Further findings by The Guardian showed that Enugu has about five tech hubs including just launched TechX. Kwara has two; Delta three; Abia two; Cross River two; Ondo three; Kano two; Oyo two; Ogun three, among others.
Some of the technology hubs include: Co-Creation Hub (CcHub); NG_HUB; The Nest; Impact Hub Lagos; VerveTree; DevsDistrict Hub; DSHub; AkureTechUp; Wennovation Hub; Innovation Growth Hub (IGHub); ROAR Nigeria Hub; Focus Hub; GIG Innovation Hub; Start Innovation Hub; Civic Innovation Lab; nHub; Enspire Hub; Eko Innovation Hub and Vibranium Valley.
Speaking with The Guardian, co-founder, The Nest, Peter Ogedengbe, said from the background, some of the hubs have different focuses.
Some of them are a combination of different things, which include co-work spaces; acceleration and funding model, Ogedengbe said.
Because of the co-work spacing, the impact on the startups is that the startups don’t have to have a lot of capital to start their businesses, “they can pay monthly or quarterly and this allowed them to be able to do their businesses efficiently and through the process grow their capital and allow them to employ more people.”
“So, it allows them to scale faster, manage their expenses, which in turns means that they will be able to do more with little, especially job creation. The Hub and the acceleration centres are helping them to employ more people, which rub-off well on the economy.”
According to him, capacity and job creation still boil down to the fact that if they have space to work with, which the hubs have created, “they would be able to create jobs.”
“Indeed, the hubs across the country have created jobs in their thousands because if you go by one tech startup having seven to 10 people working together and you fact-check the number of hubs across the country, you can imagine the numbers of jobs that have been created. We are making progress.
“Though, we might not have attained a company employing about 500,000 people, but I can say that for now the ones we have employ five to 10 people, and this is happening across the country where there are hubs. In the end, this triggers some form of employment, which rubs off well on the economy,” Ogedengbe said.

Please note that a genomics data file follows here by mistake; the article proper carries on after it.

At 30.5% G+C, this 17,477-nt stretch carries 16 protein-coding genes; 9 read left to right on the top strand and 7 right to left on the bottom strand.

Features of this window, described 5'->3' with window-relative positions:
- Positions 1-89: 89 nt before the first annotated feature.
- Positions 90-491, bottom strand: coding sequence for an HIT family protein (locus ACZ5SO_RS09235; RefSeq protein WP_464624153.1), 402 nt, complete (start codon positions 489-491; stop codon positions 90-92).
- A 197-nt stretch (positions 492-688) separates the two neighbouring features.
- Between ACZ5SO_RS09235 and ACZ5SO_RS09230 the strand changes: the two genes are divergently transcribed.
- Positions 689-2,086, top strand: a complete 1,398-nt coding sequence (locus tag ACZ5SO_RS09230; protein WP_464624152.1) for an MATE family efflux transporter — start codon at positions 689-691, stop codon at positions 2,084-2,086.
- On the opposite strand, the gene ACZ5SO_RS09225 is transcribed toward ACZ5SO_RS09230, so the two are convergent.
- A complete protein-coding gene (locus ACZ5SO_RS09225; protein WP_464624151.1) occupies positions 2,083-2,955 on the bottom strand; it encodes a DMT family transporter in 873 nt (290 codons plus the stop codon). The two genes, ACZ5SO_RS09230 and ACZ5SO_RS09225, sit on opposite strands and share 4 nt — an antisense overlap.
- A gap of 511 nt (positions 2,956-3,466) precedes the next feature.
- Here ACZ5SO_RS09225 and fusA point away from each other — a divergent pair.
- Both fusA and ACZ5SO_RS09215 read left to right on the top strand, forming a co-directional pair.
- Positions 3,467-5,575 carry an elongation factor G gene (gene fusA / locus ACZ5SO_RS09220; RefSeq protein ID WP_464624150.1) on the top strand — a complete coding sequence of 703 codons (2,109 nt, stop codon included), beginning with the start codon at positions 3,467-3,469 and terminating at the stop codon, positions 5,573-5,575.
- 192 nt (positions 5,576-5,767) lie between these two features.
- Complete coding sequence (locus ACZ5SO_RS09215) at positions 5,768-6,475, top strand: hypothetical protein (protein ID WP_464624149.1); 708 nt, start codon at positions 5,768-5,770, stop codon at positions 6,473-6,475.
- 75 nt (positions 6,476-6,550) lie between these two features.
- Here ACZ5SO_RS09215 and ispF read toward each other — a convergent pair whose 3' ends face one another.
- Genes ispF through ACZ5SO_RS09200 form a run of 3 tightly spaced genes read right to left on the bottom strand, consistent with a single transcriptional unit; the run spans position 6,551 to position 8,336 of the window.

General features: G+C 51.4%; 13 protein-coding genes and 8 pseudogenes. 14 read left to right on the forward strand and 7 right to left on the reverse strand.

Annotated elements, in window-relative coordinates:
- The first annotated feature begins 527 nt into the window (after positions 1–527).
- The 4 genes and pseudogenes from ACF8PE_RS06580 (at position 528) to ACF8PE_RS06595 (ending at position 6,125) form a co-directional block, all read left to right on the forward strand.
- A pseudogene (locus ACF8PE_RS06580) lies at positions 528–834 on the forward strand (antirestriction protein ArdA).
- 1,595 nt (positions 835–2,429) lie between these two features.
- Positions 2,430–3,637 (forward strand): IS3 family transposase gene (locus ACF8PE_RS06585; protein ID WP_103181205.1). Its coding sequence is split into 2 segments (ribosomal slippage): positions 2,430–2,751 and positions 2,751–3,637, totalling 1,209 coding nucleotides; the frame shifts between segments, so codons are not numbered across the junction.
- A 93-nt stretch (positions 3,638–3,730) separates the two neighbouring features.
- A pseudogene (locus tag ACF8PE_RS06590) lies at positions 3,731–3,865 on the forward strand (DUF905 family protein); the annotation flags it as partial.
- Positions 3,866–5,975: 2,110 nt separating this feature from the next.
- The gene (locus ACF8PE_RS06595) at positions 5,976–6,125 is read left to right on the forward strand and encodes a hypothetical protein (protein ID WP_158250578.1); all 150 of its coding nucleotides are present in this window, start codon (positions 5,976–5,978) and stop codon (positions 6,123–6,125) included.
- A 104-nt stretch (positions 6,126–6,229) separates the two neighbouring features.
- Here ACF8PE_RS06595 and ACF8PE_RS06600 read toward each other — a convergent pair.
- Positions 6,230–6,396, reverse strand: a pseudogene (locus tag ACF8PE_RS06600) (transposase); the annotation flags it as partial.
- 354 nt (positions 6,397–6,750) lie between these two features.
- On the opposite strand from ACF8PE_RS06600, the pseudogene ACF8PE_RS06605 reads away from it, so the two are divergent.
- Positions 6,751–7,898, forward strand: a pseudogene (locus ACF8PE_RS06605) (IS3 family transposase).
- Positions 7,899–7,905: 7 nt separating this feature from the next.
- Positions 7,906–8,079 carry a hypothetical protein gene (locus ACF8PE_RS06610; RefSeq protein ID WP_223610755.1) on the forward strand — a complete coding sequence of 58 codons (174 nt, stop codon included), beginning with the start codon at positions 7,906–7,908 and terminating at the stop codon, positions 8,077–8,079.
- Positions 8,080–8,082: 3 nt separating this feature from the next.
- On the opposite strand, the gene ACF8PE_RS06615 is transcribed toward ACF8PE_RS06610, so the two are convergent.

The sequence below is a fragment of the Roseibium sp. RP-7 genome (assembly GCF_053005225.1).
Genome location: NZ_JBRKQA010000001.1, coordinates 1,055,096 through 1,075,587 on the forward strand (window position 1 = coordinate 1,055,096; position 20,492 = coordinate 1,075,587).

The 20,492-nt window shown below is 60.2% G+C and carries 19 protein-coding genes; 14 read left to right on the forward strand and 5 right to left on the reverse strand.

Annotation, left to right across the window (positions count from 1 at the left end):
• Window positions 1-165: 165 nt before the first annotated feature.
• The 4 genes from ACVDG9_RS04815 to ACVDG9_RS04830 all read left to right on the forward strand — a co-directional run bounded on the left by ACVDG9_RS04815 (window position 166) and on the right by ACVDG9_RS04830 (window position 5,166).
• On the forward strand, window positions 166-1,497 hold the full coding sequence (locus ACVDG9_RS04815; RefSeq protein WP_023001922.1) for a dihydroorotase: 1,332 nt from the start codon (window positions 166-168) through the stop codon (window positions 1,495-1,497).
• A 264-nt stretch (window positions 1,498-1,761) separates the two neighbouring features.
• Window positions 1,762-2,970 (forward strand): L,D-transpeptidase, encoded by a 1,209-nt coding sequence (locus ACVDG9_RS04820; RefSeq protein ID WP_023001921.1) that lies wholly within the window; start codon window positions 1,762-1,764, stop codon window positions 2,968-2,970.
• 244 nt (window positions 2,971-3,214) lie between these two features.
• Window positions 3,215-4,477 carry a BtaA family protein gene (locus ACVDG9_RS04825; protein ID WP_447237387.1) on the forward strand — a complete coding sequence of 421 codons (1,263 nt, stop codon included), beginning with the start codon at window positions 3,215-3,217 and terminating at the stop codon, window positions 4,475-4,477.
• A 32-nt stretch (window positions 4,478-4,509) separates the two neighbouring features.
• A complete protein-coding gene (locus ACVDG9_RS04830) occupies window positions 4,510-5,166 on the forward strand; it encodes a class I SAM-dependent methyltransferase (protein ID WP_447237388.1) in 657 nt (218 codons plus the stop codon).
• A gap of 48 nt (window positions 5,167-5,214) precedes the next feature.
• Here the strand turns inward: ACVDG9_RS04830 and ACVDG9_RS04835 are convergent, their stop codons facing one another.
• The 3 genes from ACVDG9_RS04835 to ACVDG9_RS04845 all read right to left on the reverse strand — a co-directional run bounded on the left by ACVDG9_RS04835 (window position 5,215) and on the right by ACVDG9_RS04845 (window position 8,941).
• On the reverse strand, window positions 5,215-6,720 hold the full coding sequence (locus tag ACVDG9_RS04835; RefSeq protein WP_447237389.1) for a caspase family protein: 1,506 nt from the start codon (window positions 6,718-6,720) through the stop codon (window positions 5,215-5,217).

The Nest co-founder noted that two things are critical from government in terms of support. These, according to him, include having constant power supply and internet accessibility.
He said the power problem in Nigeria is giving owners of technology hubs headache.
According to him, Internet access has been fair, especially in Lagos, though somehow still epileptic, then you can imagine how the service will be in other cities, especially in the north.
Ogendengbe also stressed the need for major funding from government. According to him, it may not even be direct money, “but that government been aware of what is going on within the tech space, giving opportunities to these people for them to be able to do more.
“Government should use some of these things that are produced. Today, we have people that have produced good accounting packages; IoT technological products, among others. Patronage by government will go a very long way, even if they are not giving money, but ensuring that the environment is conducive and encouraging business development for fund generation,” Ogedengbe said.
Also commenting, a telecoms expert, Kehinde Aluko, noted that start-ups have always been essential to the digital world. He explained that start-up ecosystems, or networks of start-ups and their support structures, interact with each other to develop the existing companies and create new ones.
“Tech hubs, the incubators, accelerators and collaborative spaces that foster the startups, are thus quite obviously intrinsic to these ecosystems,” he said.